Years ago, I heard an older pastor say that he tries to bounce back and forth from the Old Testament to the New Testament in his expositional series. Initially his approach seemed too formulaic to me. However, as years have passed, I have found that pattern helps me into difficult Old Testament books that I might naturally avoid. Preaching those hard texts have helped me see how God’s Word is truly powerful to save and sanctify. Preaching those hard texts have matured me and our church. Preaching those hard texts have given us a delight in the God of the gospel.

Bible, Church, Church Planting, Counseling, Gospel Spirituality, Jesus, Redeemer Church

Saddened and Sobered

Last Sunday, August 28th, 2022 The Village Church (TVC) in Flower Mound announced their pastor Matt Chandler was going on a leave of absence for discipline and developmental reasons related to inappropriate direct messaging interactions with a woman in the church. I am saddened and sobered by this development.


I am saddened due to the esteem I have for Matt Chandler and the affection I have for TVC. The church is part of the Acts 29 Network and the Southern Baptist Convention. Redeemer Church is also part of both. I will always be grateful for the financial support Redeemer Church received from TVC in our early years. TVC is like-minded to our church in many ways. Like us, they hold to conservative, evangelical, baptistic, and reformed convictions. Like us, they have a genuine desire to shepherd and disciple their congregation. Like us, they have a heart to love and serve their community with the gospel. There are distinctions between our churches, but I really love TVC and am grateful for their leadership. Matt is a brother and pastor that I truly respect.


I am also sobered because I know the burden of striving to live an “above reproach” (1 Timothy 3:2) lifestyle while knowing my imperfections and struggles. The Bible charges pastors to “keep a close watch on yourself and on the teaching” (1 Timothy 4:16). Any time I hear an account like I heard this weekend, it is healthy for me to back up and do an evaluation of my heart and life. This week Kristen and I have done a heart check and I’ve asked for her wisdom on these types of issues. With the support of Kristen and the Elders, I have long standing common sense boundaries for how I relate with women. I know in some working environments these boundaries might seem stiff, outdated, or even rude. However, I strongly believe they help preserve my personal integrity, as well as the integrity of our church and our teaching. Further, this situation has led me to have some helpful discussions amongst our staff. Shannon has been a gift to our staff on a number of levels. When we first hired Shannon the staff was made up of only young men. At the time I felt there were moments we were joking in ways that were on the line of being inappropriate for pastors. When Shannon came into the room she helped us immediately raise the bar of maturity and godliness. This week her reflections have helped Grant and I further think through what is appropriate behavior for how pastors relate to women. Friends, we desire godly brother sister relationships within the church. We desire to do those relationships in ways that are healthy, appropriate, and edifying.


I am thankful for the courage of the woman at TVC who approached her pastor about her concerns, the conviction of their Elders for pushing into this issue, and the humility of Matt Chandler for embracing this rebuke and being willing to grow in the Lord even when it is embarrassing. Please glorify God in this moment by being saddened and sobered. Please soberly do an evaluation of yourself including having some discussions with your spouse and close friends. Please pray for TVC and Matt Chandler. Please pray for the spiritual health of our staff, our Elders, and me personally. May God be glorified through these discussions and prayers.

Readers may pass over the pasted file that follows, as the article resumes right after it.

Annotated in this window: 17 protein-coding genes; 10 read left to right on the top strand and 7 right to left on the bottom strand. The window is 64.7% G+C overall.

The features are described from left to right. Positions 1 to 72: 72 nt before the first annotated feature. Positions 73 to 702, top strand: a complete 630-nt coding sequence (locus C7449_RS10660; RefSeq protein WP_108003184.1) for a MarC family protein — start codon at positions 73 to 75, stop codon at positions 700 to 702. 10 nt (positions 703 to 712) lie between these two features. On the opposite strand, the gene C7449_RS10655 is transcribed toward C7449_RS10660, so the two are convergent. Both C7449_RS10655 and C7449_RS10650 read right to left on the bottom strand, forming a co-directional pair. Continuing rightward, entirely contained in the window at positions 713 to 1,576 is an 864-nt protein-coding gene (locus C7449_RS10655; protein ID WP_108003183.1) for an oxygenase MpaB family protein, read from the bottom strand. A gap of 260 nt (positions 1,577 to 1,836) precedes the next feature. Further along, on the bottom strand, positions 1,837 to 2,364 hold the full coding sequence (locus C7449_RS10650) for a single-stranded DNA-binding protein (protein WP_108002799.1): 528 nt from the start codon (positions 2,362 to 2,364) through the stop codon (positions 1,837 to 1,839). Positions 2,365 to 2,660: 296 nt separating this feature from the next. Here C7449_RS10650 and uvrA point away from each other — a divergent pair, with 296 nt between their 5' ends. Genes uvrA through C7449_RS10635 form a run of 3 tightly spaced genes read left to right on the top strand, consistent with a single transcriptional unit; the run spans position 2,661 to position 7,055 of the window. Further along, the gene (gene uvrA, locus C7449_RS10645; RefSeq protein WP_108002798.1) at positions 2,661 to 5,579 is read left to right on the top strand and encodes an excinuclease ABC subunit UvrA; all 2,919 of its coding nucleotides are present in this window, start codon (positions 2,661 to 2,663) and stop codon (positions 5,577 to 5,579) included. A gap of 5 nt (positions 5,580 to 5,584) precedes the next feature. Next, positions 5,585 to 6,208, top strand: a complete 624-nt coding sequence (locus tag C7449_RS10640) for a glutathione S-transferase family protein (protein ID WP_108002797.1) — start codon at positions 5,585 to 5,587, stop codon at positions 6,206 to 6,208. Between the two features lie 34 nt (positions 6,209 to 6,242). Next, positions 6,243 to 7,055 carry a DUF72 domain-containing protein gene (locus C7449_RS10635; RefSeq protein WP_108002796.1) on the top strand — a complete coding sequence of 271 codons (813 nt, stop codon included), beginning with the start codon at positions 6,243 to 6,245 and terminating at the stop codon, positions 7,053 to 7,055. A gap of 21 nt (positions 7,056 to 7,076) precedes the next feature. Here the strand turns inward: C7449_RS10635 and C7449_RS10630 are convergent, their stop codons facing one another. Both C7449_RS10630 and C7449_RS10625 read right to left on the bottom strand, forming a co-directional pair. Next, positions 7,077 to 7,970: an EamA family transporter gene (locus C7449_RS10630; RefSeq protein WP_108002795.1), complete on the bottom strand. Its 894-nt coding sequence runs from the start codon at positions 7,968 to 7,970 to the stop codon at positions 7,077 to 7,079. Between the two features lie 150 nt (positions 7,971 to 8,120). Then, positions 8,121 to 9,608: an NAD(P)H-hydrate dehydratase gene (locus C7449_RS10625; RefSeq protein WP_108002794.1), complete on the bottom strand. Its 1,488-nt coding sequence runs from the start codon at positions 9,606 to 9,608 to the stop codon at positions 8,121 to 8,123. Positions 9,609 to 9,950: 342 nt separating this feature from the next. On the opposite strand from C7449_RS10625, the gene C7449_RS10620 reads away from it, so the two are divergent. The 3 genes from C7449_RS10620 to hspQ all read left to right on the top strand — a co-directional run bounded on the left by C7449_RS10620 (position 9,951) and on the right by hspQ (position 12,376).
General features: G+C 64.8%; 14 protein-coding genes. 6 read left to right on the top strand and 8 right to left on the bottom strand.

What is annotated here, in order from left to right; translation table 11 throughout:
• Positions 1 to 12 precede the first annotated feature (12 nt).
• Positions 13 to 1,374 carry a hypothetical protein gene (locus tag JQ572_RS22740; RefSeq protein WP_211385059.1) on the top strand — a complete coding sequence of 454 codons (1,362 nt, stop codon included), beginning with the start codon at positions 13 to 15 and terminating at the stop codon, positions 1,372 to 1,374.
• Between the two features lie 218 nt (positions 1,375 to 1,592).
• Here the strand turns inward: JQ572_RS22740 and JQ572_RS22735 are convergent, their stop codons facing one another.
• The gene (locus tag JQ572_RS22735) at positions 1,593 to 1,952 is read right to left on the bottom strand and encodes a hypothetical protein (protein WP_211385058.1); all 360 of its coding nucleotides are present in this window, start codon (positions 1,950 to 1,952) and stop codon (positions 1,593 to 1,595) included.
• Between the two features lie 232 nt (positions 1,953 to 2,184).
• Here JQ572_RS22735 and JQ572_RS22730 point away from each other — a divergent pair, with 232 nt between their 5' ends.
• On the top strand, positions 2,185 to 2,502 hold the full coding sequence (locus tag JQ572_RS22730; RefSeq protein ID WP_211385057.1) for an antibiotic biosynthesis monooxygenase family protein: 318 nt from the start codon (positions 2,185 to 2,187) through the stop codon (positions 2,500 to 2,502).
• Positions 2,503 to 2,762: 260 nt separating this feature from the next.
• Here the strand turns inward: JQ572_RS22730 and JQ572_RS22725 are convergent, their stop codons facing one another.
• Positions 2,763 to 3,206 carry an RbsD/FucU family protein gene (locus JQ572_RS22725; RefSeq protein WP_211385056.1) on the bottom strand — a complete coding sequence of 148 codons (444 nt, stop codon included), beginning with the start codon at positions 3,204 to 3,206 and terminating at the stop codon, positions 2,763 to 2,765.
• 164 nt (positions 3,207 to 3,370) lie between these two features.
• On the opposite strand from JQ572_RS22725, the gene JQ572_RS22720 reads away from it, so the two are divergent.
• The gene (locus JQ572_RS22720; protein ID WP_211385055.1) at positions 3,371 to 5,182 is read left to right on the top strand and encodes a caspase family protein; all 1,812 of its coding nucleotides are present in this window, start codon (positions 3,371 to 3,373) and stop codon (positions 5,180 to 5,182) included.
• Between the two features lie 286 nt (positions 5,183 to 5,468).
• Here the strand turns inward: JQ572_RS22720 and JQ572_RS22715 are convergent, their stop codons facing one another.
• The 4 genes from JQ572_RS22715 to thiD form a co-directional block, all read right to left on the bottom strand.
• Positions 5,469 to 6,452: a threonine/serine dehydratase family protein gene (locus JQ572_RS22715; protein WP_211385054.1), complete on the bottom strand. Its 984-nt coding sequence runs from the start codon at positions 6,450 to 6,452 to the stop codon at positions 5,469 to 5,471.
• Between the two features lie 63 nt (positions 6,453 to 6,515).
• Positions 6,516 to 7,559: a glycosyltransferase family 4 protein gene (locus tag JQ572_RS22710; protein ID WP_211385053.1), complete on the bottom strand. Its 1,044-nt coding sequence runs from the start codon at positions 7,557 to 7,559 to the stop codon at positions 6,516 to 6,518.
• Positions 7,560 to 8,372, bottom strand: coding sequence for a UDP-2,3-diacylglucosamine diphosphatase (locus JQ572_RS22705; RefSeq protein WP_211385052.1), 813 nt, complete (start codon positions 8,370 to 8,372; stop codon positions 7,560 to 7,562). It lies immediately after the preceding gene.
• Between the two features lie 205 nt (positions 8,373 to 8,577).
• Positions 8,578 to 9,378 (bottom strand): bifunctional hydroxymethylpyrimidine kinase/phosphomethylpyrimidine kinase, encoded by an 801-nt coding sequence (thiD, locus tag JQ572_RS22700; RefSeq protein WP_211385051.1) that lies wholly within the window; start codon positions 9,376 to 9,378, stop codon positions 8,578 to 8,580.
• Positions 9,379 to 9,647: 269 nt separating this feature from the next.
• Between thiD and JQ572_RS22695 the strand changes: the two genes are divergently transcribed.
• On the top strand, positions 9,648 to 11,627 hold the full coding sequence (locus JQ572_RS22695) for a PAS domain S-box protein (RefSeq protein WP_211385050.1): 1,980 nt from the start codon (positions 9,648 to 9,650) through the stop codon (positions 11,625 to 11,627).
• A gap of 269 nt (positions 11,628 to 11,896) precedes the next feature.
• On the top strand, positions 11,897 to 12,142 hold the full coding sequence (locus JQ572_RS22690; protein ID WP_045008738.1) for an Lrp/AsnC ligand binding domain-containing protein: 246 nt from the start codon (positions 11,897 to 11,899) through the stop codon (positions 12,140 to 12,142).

Bible, Church, Gospel Spirituality, Jesus, Missional Living, Politics, Redeemer Church

Comments on Dobbs

Micah 6:8 says, “He has told you, O man, what is good; and what does the LORD require of you but to do justice, and to love kindness, and to walk humbly with your God?” God’s People are called to “do justice” but not in a way that is divorced from loving kindness or walking humbly with God.


Today, by God’s grace, the United States Supreme Court has overturned their 1973 Roe v.s. Wade decision with their Dobbs v.s. Jackson Women’s Health Organization decision. I was born in 1978 and this is the most just moment in my nation’s history during my lifetime. I wonder what Abolitionist Christians felt when President Lincoln gave his Emancipation Proclamation. I feel a range of emotions and have a series of thoughts running through my head.


First, this is a moment for Christians in America to praise God. This decision is good and right. This decision is ultimately a grace of God. The Dobbs decision makes our nation more just and kind.


Second, this decision is the result of a half century of work. This is how a contentious issue should work. It should be debated and discussed. Abortion is not the sort of issue that should be mandated. The Court is right in rebuking the 1973 ruling and thus sending this issue to elected state legislators. I live in Texas. We will treat it differently than those in New York or California. As a result, Dobbs is a better settlement than Roe. This is a better settlement for those on both sides of the issue. It enables genuine discussion and compromise. This decision is the result of a half century of work, but the debates and the work will continue.